Advocacy Update

April 17, 2020: Advocacy spotlight on Five vital lifelines still needed for struggling physician practices


Note: This is an excerpt from a recently published story by AMA President Patrice A. Harris, MD, MA. As our nation's health care system strains under the weight of COVID-19, independent physician practices have had to make difficult decisions about reducing hours, taking pay cuts and furloughing staff even as the number of cases continue to grow.

Given the magnitude of this crisis and the continued uncertainty about the pandemic's path, it's critical we act now to provide private physician practices with the financial support they so desperately need to weather this storm.

Congress took a crucial step earlier this month when it passed the Coronavirus Aid, Relief and Economic Security (CARES) Act, which allocates up to $100 billion in financial relief for hospitals, physician practices and other health care organizations. The U.S. Department of Health and Human Services began sending out the first $30 billion on Friday in the form of emergency funding support for health care-related expenses or lost revenue attributable to COVID-19.

While physicians are grateful for the actions already taken by Congress and this Administration, in a letter to Congressional leaders, the AMA urges additional steps that must be taken to preserve the viability of independent physician practices. These steps include:

Additional direct financial support. The AMA is calling on Congress to authorize direct financial support, grants and interest-free loans and other mechanisms, such as a 9/11-type COVID fund, for physician practices of all sizes. Reimbursable expenses should include payroll costs and other overhead costs, as well as payments made to outside firms for billing and IT purposes, especially for those practices that are too small to maintain part/full-time staff for these functions.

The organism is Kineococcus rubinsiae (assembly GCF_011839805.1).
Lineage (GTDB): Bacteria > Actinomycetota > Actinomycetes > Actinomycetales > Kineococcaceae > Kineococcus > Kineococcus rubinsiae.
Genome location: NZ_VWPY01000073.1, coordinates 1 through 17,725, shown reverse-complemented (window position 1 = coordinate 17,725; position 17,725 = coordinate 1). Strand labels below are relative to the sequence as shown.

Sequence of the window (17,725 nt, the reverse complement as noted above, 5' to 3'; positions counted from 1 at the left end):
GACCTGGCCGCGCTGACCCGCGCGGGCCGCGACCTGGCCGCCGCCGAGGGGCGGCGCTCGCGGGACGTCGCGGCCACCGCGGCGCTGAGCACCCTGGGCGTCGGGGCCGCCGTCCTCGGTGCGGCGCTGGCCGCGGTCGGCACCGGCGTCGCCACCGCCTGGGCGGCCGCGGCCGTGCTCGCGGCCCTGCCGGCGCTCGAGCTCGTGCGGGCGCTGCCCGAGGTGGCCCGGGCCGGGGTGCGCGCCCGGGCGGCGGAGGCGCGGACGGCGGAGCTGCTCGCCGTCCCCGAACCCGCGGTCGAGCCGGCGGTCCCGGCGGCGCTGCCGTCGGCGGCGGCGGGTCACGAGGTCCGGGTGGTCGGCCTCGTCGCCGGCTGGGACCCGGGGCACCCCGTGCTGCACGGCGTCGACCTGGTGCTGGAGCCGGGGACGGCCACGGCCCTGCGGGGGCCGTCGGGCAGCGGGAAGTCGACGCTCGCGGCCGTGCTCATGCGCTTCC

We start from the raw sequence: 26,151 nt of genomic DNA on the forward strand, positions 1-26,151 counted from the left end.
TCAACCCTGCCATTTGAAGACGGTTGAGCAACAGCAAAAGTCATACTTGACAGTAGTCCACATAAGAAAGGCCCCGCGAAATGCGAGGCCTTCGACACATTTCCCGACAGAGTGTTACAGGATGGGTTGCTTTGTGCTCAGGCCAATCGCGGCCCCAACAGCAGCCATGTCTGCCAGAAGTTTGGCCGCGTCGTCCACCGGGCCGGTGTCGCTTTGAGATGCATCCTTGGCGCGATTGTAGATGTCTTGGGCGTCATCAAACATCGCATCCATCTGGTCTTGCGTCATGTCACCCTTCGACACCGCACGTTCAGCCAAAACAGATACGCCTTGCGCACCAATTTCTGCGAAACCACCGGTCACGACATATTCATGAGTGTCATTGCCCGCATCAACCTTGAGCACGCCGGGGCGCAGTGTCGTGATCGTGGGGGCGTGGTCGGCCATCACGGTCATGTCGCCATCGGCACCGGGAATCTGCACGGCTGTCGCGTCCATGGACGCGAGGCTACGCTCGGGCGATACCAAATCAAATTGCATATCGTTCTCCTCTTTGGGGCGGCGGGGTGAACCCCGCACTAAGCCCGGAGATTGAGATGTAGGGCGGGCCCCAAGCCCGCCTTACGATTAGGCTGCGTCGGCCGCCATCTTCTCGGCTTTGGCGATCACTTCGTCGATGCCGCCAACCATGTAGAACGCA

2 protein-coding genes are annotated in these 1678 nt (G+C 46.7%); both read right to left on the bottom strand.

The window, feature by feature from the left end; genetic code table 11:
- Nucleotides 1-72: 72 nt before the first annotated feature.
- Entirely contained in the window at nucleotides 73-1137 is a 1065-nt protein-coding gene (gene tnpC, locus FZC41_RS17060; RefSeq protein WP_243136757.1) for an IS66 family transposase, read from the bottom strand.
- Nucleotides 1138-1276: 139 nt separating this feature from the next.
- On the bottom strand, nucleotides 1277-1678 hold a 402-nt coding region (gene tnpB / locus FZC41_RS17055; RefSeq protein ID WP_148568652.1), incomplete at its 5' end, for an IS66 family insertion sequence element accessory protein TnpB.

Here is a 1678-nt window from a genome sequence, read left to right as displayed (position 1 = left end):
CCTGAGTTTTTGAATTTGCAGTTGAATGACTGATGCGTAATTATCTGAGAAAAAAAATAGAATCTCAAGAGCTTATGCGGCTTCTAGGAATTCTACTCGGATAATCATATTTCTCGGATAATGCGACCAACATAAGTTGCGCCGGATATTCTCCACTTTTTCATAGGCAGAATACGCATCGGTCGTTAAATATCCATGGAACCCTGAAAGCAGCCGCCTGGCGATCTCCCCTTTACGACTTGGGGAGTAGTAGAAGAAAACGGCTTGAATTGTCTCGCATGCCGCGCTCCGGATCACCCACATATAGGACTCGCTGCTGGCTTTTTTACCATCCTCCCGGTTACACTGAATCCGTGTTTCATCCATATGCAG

Loan program. It is clear that the new small business loan program authorized in the CARES Act, the Payroll Protection Program (PPP), is already overwhelmed with applicants seeking assistance. The PPP needs an urgent infusion of additional funding in order to adequately respond to the need for these loans.

Residents and medical students. For residents and early graduated medical students, whose debt averages over $200,000, we urge Congress to provide at least $20,000 of federal student loan forgiveness or $20,000 of tuition relief. These benefits should also be made available to third- and fourth-year medical students who are willing, and deemed competent, to begin providing early direct patient care for patients with COVID-19, or who are making other significant contributions to the pandemic response through research, public health and telemedicine.

Medicare and Medicaid payment. While the Medicare Access and CHIP Reauthorization Act (MACRA) of 2015 included modest positive payment updates in prior years, it left a six-year gap from 2020 through 2025 during which there are no annual updates at all. It's vital that Congress implement a positive update similar to those other providers received in 2020, as physicians put their lives on the line to treat patients with COVID-19.

Loan repayment. While the Centers for Medicare & Medicaid Services (CMS) has worked quickly to provide flexibility to physicians who need financial assistance, there are significant concerns about the ability of physician practices to repay this amount of money while patients remain at home and physicians delay non-urgent procedures. The AMA is urging Congress to postpone recoupment until 365 days after the advance payment is issued and to extend the repayment period for physicians to at least two years. We also urge a reduction in the per-claim recoupment from 100% to 25%.

Editor's note: The CARES Act was an essential first step in the COVID-19 fight but as the pandemic grows it is clear that more needs to be done for America's patients and those on the front lines taking care of them. Please contact your member of Congress and Senators today and tell them that any additional COVID-19 relief legislation should include the physician and patient protections outlined above.